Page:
Parliament’s rejection on Monday of a presidential veto on a bill aiming to freeze home repossessions until October may prove pointless given that banks have reportedly provided assurances they will halt foreclosures on primary residences for homeowners applying for a government-backed debt relief scheme.
The bill was passed by opposition parties on July 12, ostensibly to protect mortgage holders against lenders. President Nicos Anastasiades vetoed it a week later, sending the bill back to parliament, which in turn voted to reject the veto thus insisting the bill be made into law.
The matter is now expected to end up at the supreme court.
However, prior to the vote in the plenum, Finance Minister Harris Georgiades told MPs that under an agreement between the government and the banks there exists a procedure that shields primary residences from repossession.
He was referring to the Estia debt relief scheme for vulnerable homeowners. Under the scheme, Georgiades said, a foreclosure process is suspended until a person’s application for Estia has been examined.
The minister’s assertion raised the question of what was the point of the bill aiming to freeze repossessions until October.
The Estia scheme is set to go live next month, with the period of applications starting on September 2.
Also on Monday, parliament decided to hold off voting on a second presidential veto, which related to a bill amending foreclosures legislation. The House will be reconvening this coming Friday to vote on this veto.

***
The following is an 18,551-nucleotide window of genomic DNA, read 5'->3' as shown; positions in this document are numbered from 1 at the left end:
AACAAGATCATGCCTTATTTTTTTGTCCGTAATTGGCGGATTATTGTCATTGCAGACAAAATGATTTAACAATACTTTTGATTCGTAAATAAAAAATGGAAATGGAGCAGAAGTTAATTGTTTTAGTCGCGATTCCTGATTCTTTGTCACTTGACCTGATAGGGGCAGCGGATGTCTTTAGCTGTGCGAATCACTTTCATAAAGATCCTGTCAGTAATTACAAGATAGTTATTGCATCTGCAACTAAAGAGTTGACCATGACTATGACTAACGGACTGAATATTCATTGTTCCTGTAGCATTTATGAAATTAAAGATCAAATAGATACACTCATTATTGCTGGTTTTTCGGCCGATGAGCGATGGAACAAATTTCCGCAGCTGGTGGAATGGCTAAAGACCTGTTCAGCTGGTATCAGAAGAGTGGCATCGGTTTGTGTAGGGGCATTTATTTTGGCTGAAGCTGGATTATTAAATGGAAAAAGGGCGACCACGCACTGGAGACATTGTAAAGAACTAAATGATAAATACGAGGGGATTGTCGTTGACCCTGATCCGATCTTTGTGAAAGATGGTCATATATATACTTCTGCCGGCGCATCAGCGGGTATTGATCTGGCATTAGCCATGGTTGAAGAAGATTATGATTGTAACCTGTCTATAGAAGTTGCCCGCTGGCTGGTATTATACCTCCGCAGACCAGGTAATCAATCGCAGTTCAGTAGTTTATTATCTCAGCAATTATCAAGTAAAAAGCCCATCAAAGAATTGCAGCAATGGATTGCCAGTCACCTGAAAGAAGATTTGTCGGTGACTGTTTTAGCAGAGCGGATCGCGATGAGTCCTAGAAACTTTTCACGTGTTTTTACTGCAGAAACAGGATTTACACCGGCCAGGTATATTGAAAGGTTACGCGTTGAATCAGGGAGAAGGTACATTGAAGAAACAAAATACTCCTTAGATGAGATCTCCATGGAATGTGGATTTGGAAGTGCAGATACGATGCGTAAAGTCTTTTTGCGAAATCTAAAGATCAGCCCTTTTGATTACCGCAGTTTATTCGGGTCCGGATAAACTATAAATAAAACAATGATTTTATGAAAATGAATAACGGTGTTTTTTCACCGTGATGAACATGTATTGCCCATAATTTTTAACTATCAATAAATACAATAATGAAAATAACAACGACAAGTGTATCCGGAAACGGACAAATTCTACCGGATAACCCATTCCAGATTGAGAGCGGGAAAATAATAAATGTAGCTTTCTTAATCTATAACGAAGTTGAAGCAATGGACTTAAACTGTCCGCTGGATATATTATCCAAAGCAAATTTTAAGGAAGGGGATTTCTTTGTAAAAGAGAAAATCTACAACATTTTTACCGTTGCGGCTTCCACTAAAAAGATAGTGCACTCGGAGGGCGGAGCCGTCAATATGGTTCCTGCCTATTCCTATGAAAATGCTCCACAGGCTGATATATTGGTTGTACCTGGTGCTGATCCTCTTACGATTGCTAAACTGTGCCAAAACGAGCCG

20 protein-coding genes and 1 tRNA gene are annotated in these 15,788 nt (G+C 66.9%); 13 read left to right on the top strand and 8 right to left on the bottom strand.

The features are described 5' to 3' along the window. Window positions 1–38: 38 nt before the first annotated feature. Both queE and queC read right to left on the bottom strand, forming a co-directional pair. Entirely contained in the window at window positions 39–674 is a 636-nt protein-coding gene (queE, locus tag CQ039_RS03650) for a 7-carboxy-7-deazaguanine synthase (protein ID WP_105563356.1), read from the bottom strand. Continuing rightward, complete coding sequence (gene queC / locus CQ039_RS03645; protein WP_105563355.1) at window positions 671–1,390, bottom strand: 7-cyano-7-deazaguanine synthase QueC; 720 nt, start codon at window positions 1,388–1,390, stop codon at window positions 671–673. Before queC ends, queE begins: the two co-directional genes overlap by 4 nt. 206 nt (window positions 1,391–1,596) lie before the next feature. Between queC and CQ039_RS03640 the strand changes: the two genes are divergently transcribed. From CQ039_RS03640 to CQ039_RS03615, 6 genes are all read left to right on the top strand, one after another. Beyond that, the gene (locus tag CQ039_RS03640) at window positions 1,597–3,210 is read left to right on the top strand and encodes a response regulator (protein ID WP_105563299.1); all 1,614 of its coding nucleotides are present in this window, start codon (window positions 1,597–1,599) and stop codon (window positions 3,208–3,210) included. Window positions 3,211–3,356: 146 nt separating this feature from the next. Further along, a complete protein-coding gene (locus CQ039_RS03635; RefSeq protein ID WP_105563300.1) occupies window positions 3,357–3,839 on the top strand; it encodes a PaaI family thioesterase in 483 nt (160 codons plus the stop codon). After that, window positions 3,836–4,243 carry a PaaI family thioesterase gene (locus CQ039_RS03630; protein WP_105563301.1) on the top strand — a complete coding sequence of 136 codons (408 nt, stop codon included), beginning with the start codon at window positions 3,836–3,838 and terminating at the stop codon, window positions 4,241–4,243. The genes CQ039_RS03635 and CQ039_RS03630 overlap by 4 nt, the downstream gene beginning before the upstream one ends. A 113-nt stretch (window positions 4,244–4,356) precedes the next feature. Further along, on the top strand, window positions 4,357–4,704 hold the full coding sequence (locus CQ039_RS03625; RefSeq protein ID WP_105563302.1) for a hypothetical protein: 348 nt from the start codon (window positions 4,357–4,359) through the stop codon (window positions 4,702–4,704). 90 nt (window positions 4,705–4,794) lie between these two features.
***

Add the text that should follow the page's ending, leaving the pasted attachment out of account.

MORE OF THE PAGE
Likewise introduced by opposition parties, the bill would drag out the foreclosures process. Bankers warn it would make collection of bad loans more difficult and probably result in lenders being required to raise their capital provisions.
It’s understood that postponing a vote on the veto was a last-minute tactical manoeuvre: MPs knew that if they doubled down and rejected the president’s veto, the dispute would end up at the supreme court for adjudication – taking months for a final decision. In the meantime, their bill purporting to help homeowners would be stuck in limbo.
Opposition legislators also sought time until Friday to tweak the contested bill, removing from it any clauses that might give the government ammunition to claim it is unconstitutional.
The Diko party proposed bringing the financial ombudsman into the matter. The ombudsman promised to study the bill and make recommendations by Friday.
Diko rejects the government argument that the amendments to the foreclosures legislation will adversely impact the banking sector, which is in dire need of decreasing its massive stock of non-performing loans.
Rather, it says, the amending bill merely re-establishes a ‘negotiating balance’ between borrowers and banks.
Publicly at least, the debate is about protecting homeowners from profit-driven banks.
But data released earlier this month by the Central Bank of Cyprus show that in practice primary residences are not the banks’ first priority when it comes to repossessions.
Between 2015 and the first quarter of this year, banks overall sold off via auction 444 properties, only two of which were primary residences.
During the same period, 9,221 foreclosure notices were sent out. Of these properties, 444 were actually sold, or 4.8 per cent.
The number of foreclosure notices sent out on primary residences during 2018 were: 35 in the first quarter; 41 in the second quarter; 28 in the third quarter; and 61 in the fourth quarter.
In the last quarter of 2018 there were a total of 187 notices on houses and flats (non-primary residences). And in Q1 2019, 140 notices were sent out for this category of property.
During the first quarter of 2019 – the latest data available – 39 notices were sent out on primary residences.